In a country that is known for it’s rich gelato, decadent salamis, and exceptional cheeses, no vegan goes to Italy expecting to eat like royalty.
Well, I’m here to disprove that theory. I spent three months in Italy, I had gelato 1 to 3 times a day, more pizza than I’ve ever eaten in my entire lifetime, and tried pasta dishes I’d never heard of before. Italy is one of the greatest countries on Earth for food, everybody knows that, but it’s not just the cheese and wine that takes the cake. The reason why their pizza is so famous, for instance, is how stretchy yet crispy the dough is. How can pizza dough be stretchy and crispy, you ask? Go to Italy and you’ll see what I mean.
The gelateria I was frequenting quite often was called Zero Gradi. Zero Gradi is a chain of gelaterias in Italy with exceptional fruit flavors. Their banana, strawberry, dark chocolate, peach, raspberry, and melon flavors are all dairy-free. I went with the expectation of being shunned into having the choice of one, or no flavors but when I got there, an entire world of gelato was opened up to me. My favorite combination was banana+melon.
The gelato was either always followed or preceded by a pizza next door, my favorite place, Da Michele, has the best pizza for the best price. Also an awesome waiter who knew my order by heart after a couple weeks! Love you, Andrea! That order was the onion pizza with porcini mushrooms. Having a part-time vegan, part-time vegetarian diet, I often ordered that pizza with dollops of fresh ricotta cheese, which I will never regret, as it was and still continues to be the most heavenly tasting ricotta I have ever had. That being said, if you are ever going to eat cheese… don’t do it anywhere else in the world but Italy. My gluten-free friend also had plenty of options here, they offer a gluten-free pizza crust for 2 euros extra. Although a staple ingredient on most pizzas is cheese, almost all pizza-serving restaurants do offer a simple marinara pizza with is just as delicious. A thin, crispy (yet doughy) crust, with a layer of fragrant marinara sauce, finished with a drizzle of olive oil will overwhelm your senses. As simple as it sounds, it is fully and satisfyingly delicious. Only in Italy can a tomato sauce pizza make your day. Just make sure to ask if the sauce is made with any animal products, as many people do put anchovies in their marinara! If they do, than any pizza minus cheese and sauce will do. It may sound bland but I promise you shall not be disappointed! A drizzle of olive oil will be enough to go with the fresh toppings and delicious crust they are sure to deliver on.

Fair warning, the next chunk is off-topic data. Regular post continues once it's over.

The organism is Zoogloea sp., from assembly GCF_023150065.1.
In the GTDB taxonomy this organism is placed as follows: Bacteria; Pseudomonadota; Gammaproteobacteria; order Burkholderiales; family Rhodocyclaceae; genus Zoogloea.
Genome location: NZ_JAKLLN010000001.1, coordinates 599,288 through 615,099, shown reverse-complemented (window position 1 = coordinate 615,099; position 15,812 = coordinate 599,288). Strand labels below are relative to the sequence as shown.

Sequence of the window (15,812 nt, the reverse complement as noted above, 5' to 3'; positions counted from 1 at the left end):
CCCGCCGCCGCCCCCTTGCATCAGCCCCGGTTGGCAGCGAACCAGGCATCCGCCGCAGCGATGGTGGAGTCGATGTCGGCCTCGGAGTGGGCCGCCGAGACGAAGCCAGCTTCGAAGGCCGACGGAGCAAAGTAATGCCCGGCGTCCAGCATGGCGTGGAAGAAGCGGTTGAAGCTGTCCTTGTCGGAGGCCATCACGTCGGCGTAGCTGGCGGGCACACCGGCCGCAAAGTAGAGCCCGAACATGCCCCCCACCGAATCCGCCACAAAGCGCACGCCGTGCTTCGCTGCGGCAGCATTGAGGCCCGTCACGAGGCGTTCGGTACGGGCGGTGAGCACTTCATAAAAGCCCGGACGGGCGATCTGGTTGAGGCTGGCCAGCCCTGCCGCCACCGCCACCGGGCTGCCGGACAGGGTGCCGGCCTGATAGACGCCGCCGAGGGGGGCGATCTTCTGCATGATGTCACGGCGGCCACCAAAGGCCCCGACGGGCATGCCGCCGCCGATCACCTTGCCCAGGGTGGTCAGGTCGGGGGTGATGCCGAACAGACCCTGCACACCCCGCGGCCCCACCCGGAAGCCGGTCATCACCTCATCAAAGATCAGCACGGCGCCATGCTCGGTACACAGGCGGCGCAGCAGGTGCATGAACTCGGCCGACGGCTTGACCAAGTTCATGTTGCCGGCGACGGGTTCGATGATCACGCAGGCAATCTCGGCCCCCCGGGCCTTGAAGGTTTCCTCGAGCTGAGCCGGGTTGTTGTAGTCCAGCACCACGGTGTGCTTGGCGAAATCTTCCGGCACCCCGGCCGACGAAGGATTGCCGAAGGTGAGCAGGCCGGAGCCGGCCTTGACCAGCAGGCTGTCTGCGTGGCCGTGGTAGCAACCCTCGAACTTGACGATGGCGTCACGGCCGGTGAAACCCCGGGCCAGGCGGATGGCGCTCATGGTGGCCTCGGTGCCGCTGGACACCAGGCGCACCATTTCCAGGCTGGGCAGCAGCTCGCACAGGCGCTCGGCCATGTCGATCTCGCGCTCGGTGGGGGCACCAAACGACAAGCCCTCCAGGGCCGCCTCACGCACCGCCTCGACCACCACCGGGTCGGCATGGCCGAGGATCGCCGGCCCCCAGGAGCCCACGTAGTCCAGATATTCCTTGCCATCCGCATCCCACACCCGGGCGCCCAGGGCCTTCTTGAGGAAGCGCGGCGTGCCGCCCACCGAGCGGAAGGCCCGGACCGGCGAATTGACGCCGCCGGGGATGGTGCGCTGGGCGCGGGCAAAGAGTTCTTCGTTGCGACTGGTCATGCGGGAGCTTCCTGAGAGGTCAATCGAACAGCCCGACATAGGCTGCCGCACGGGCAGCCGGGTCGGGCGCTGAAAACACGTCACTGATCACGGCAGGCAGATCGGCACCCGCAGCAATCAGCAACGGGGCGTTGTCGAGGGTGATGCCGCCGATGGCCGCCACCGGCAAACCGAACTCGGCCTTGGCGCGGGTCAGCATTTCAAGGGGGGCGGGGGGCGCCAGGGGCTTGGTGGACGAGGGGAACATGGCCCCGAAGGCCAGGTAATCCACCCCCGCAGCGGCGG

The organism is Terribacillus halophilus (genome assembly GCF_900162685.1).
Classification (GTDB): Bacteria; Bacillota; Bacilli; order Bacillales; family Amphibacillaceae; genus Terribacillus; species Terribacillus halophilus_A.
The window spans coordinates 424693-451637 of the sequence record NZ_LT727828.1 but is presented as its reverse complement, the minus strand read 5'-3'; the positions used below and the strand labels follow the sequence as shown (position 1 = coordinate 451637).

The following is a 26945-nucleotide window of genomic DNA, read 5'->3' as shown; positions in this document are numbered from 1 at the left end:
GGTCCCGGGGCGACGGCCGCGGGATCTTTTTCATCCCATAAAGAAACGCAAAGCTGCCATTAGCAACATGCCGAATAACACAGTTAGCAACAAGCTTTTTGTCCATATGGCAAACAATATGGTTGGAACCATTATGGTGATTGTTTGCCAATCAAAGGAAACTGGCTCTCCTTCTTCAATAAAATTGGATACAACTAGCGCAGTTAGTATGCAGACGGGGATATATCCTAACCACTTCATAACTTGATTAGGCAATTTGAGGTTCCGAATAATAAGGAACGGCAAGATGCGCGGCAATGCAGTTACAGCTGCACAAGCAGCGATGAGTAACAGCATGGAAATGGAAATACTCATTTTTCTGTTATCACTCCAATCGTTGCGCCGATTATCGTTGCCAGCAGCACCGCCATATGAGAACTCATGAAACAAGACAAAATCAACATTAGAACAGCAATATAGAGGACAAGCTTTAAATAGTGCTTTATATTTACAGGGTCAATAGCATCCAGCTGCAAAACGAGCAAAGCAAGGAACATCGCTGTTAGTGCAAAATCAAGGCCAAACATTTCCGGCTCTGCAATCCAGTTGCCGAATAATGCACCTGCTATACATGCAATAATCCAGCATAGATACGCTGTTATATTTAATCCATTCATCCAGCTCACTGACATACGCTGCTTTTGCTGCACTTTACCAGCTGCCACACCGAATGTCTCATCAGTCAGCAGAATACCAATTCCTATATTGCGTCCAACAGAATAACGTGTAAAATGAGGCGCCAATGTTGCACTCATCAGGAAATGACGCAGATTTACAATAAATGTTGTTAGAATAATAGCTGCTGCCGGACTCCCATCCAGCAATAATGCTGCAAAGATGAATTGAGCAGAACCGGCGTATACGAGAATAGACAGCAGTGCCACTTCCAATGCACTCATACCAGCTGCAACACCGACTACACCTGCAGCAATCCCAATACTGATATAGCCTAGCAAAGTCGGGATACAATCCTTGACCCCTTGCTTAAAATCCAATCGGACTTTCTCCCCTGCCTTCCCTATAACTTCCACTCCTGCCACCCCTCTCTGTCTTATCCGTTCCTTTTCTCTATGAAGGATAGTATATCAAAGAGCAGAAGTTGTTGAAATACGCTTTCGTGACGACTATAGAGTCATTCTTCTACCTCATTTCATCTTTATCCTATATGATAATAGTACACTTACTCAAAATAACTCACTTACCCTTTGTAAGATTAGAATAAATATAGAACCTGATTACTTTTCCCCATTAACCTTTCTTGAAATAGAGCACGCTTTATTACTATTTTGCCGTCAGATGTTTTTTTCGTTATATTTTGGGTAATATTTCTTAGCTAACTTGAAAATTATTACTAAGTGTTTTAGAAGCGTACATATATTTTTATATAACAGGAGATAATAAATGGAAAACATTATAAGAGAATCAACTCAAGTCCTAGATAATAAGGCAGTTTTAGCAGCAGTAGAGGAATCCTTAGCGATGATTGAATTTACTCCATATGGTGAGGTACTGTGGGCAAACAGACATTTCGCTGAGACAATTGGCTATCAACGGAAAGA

If there was one stereotype I could, without guilt, attest to being completely correct, it would be that italians love pasta. There are hundred of different pasta recipes, and many of the most popular are totally vegan+vegetarian friendly. Sorry for the generalization, Italy! Here are some phrases you can use to talk to your waiter, the inflections are in bold:
Io non mangio carne o formaggio = I don’t eat meat or cheese
Sono vegetariana/vegetariano = I’m vegetarian (female/male)
Sono vegana/vegano = I’m vegan (female/male)
Posso tenere…? = Can I have…?
E molto delicioso = It’s very delicious
Tutta posto = Everything’s great!
Don’t overthink the inflections to much, it’s just a guide!
Another great thing about Italy is that, depending where you are, there is an abundance of fresh fruits and vegetables. As it typically goes in most places, same goes in Italy: Rural cities typically have more fresh vegetable markets and so on. However, a quick search on HappyCow.com will show you all the nearest vegan and vegetarian options in whatever city you’re in. Milan has an exceptional selection of raw vegan restaurants and so does Rome, one of them being Romeow Cat Bistrot, an entirely vegan restaurant and cafe with a selection of wines and beers. Their menu also offers many raw vegan options. Bonus: It’s also cat-friendly… whaaaat?
I had the great luck, while in Italy, of having access to a large garden filled with tomatoes, eggplants, and zucchini, aka: possibilities. We had five different varieties of tomatoes, hedges of rosemary and bay leaves, pear and plum trees, salad for days… It was amazing. I highly recommend staying somewhere out of the way if you visit this beautiful country, somewhere with lots of farmland. Because lots of farmland means lots of food, does it not? Maybe look into a WWOOF type gig?
Here are some photos from my travels: